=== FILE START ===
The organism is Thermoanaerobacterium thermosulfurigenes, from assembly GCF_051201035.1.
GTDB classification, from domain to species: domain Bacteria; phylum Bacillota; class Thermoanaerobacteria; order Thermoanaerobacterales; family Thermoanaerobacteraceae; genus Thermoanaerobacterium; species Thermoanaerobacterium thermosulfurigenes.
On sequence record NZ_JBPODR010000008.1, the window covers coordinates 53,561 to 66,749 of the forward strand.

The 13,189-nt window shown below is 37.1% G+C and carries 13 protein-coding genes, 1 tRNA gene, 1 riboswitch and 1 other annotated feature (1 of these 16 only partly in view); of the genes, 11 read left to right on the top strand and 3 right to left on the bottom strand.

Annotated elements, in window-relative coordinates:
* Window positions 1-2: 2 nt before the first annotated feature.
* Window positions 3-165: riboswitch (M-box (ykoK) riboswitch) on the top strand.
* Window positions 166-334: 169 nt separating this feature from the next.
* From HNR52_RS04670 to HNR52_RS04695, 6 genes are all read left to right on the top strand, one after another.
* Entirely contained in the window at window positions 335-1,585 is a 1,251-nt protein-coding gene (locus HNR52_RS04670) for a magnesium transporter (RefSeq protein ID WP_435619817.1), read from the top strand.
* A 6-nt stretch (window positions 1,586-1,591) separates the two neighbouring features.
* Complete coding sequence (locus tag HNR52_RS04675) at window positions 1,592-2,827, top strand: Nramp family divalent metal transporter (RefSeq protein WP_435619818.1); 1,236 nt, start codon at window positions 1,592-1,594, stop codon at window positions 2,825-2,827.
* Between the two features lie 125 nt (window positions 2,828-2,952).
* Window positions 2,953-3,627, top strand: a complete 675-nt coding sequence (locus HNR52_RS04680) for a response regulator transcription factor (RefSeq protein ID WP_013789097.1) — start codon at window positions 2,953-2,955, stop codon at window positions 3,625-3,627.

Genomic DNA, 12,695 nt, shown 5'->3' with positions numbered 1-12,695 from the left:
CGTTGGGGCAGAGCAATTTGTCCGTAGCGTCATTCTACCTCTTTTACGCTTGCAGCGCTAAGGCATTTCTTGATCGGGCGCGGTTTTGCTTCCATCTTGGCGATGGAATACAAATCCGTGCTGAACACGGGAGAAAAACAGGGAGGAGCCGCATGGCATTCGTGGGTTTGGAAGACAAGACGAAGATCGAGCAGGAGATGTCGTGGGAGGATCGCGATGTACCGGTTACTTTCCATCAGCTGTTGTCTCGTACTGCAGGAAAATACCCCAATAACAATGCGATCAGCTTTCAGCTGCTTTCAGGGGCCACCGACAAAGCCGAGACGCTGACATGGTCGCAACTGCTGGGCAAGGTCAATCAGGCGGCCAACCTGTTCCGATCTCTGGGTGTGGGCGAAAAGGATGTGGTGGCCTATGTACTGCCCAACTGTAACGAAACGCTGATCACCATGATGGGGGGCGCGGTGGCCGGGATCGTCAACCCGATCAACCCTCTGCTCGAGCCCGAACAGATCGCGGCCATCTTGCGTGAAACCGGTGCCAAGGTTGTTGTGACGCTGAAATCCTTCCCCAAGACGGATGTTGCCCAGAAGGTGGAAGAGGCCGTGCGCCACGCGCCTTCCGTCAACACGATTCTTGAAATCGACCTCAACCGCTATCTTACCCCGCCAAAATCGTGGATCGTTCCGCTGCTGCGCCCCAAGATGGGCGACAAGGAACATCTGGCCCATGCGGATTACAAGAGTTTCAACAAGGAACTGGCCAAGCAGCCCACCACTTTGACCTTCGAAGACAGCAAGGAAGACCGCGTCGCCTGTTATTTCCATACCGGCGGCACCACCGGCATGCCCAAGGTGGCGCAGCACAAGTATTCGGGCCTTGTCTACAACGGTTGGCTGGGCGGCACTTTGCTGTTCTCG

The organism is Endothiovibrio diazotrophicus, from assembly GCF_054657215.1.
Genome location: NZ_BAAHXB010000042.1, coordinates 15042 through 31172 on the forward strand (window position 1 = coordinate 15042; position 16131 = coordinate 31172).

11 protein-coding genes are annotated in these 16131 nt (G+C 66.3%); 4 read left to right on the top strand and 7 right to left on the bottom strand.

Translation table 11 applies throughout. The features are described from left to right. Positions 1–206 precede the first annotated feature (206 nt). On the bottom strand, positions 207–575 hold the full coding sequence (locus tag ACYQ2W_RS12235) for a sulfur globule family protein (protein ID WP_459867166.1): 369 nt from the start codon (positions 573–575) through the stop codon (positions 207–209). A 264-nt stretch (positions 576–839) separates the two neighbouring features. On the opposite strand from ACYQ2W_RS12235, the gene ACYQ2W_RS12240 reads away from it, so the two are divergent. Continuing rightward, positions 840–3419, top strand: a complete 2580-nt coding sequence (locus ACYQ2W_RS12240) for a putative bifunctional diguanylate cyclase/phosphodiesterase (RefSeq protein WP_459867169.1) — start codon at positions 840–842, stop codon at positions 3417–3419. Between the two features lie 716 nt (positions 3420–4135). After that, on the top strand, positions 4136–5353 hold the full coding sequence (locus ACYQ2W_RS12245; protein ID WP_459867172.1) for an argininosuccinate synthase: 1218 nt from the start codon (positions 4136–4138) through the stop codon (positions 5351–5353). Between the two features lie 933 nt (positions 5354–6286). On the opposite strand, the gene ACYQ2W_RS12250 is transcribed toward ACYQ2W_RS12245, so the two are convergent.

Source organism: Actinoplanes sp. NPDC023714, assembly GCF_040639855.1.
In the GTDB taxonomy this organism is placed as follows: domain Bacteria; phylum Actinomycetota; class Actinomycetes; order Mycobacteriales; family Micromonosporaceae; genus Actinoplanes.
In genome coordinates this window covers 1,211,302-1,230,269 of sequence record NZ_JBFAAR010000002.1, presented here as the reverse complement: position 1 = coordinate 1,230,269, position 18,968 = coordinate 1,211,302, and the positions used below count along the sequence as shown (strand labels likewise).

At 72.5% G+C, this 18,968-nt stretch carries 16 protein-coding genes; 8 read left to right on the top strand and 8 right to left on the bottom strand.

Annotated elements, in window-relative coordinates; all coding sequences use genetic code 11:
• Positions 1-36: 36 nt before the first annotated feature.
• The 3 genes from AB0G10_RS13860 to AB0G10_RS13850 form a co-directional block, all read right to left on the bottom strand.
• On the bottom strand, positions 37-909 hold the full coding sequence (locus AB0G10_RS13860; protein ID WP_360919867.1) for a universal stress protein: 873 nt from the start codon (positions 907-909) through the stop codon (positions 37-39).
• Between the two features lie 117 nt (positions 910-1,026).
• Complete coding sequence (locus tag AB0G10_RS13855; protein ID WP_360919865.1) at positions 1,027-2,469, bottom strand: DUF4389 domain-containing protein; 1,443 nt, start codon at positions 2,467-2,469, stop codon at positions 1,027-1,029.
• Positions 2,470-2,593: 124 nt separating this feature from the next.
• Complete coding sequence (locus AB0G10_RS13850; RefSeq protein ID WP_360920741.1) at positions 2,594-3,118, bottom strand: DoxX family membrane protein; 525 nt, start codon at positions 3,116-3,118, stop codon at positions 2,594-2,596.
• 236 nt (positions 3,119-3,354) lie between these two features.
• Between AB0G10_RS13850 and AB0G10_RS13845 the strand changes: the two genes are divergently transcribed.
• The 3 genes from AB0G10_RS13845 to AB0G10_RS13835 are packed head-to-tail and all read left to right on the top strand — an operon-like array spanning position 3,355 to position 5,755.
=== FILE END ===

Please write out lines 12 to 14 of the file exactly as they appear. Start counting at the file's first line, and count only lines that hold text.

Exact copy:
* Complete coding sequence (locus tag HNR52_RS04675) at window positions 1,592-2,827, top strand: Nramp family divalent metal transporter (RefSeq protein WP_435619818.1); 1,236 nt, start codon at window positions 1,592-1,594, stop codon at window positions 2,825-2,827.
* Between the two features lie 125 nt (window positions 2,828-2,952).
* Window positions 2,953-3,627, top strand: a complete 675-nt coding sequence (locus HNR52_RS04680) for a response regulator transcription factor (RefSeq protein ID WP_013789097.1) — start codon at window positions 2,953-2,955, stop codon at window positions 3,625-3,627.